This was promptly done by North Carolina, and her new government was recognized by the President. It was also recognized by Congress in so far as the submitting of the proposed Constitutional amendment to her State Legislature for ratification was a recognition. [This is referring to the 13th Amendment, which outlawed slavery.] So far also as any cases were brought before it, the judicial authority of the United States treated these state governments as valid.

In the case of Amy Warwick, before the United States District Court of Massachusetts, Judge Sprague, referring to the supposed effect of the belligerent rights which it was conceded belonged to the Government during the rebellion, by giving it, when suppressed, the rights of conquest, used the following language: “This is an error, a grave and dangerous error. Belligerent rights cannot be exercised where there are no belligerents. Conquest of a foreign country gives absolute, unlimited sovereign rights, but no nation ever makes such a conquest of its own territory. If a hostile power either from without or within takes and holds possession and dominion over any portion of its territory, and the nation by force of arms expel or overthrow the enemy and suppresses hostilities, it acquires no new title and merely regains the possession of that of which it had been temporarily deprived. The nation acquires no new sovereignty, but merely maintains its previous rights. When the United States takes possession of a rebel district they merely vindicate their pre-existing title. Under despotic governments, confiscation may be unlimited; but under our government the right of sovereignty over any portion of a state is given and limited by the Constitution, and will be the same after the war as it was before.” If this doctrine be true, and I imagine it will not be denied, of course the existing state authorities at the time were the only power which the Courts could recognize for the administration of law, for the Constitution had conferred none in such cases upon the Federal Government.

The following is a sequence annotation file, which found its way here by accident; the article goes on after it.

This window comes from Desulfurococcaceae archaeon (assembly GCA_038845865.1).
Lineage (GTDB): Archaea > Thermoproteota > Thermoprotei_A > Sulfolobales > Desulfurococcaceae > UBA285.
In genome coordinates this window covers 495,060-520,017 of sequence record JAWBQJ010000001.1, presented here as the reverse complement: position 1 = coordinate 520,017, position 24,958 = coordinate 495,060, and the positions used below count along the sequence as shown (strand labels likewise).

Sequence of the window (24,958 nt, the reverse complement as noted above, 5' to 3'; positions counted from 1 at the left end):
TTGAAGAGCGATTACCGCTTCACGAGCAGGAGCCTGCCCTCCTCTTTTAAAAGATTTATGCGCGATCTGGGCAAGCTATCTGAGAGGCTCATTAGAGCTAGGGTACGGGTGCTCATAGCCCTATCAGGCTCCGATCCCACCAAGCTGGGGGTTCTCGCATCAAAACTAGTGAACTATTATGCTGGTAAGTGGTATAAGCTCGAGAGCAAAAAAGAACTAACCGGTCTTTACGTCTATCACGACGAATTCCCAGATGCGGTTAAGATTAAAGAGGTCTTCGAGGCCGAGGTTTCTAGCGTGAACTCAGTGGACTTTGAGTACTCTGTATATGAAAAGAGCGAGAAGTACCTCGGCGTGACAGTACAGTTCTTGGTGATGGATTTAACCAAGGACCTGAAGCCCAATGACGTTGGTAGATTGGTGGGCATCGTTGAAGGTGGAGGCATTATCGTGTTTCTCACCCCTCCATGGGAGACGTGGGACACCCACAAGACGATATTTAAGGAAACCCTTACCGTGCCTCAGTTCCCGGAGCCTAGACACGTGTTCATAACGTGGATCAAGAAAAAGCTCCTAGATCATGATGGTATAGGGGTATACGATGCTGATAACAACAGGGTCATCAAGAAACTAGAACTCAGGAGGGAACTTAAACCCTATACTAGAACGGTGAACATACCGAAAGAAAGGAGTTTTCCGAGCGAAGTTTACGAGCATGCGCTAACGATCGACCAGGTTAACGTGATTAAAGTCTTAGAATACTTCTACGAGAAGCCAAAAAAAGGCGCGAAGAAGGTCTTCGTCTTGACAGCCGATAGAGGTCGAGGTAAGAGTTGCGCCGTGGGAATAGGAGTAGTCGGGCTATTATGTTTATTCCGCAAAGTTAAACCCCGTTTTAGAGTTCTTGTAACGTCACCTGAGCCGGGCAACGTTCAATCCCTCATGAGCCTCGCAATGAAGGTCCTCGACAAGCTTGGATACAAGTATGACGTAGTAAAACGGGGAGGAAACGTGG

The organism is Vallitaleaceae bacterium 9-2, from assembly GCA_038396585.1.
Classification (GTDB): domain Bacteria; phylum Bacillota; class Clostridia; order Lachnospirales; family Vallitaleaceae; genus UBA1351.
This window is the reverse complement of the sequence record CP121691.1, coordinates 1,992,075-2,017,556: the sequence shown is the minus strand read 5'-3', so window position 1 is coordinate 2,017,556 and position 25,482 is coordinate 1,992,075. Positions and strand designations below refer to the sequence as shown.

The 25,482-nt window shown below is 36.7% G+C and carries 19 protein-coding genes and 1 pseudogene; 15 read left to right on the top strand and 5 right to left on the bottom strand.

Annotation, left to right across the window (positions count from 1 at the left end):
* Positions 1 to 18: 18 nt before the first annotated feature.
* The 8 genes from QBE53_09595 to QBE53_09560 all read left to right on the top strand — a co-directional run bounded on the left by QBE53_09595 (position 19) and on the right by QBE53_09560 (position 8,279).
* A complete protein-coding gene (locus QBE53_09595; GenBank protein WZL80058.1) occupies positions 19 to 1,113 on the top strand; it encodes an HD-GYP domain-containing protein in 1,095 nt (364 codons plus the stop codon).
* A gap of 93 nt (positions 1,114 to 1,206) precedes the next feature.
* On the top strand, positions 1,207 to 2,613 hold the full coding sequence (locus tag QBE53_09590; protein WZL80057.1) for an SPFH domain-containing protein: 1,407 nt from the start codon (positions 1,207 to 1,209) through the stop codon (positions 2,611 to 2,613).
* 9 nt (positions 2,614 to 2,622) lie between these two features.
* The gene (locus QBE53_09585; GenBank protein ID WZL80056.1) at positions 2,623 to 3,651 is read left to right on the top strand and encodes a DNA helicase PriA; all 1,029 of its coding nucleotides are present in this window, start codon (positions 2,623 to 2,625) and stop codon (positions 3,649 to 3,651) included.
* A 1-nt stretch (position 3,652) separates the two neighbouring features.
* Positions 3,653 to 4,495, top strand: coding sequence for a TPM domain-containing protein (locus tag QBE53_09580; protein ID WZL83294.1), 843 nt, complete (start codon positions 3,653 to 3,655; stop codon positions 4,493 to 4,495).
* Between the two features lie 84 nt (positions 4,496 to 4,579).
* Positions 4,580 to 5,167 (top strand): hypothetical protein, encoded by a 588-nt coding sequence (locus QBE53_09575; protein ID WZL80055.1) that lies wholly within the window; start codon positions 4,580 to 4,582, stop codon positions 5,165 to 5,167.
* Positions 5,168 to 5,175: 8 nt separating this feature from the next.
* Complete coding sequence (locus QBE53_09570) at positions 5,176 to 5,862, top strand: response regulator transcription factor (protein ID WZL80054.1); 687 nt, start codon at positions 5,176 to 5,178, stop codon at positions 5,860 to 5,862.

Still stronger is the language of Mr. Justice Nelson, of the Supreme Court, in the application of James Egan for a habeas corpus to be discharged from imprisonment imposed upon him by the sentence of a military commission in South Carolina for an offense committed within that state. He promptly discharged the prisoner and said among other things: “For all that appears, the civil, local courts of the State of South Carolina were in the full exercise of their judicial functions at the time of this trial, as restored by the suppression of the rebellion some seven months previously, and by the revival of the laws and the reorganization of the state, in obedience to and in conformity with its constitutional duties to the Union. Indeed, long previous to this, the provisional government had been appointed by the President, who is Commander-in-chief of the Army and Navy of the United States (and whose will under martial law constituted the only rule of action), for the special purpose of changing the existing state of things and restoring the civil government over the people. In operation of this appointment a new Constitution had been formed, a Governor and Legislature elected under it, and the state placed in the full enjoyment, or entitled to the full enjoyment of all her constitutional rights and privileges. The constitutional laws of the Union were thereby enjoyed and obeyed, and were as authoritative and binding over the people of the state as in any other portion of the country. Indeed, the moment the rebellion was suppressed and the government growing out of it was subverted, the ancient laws resumed their accustomed sway, subject only to the new reorganization by the appointment of the proper officers to give them operation and effect.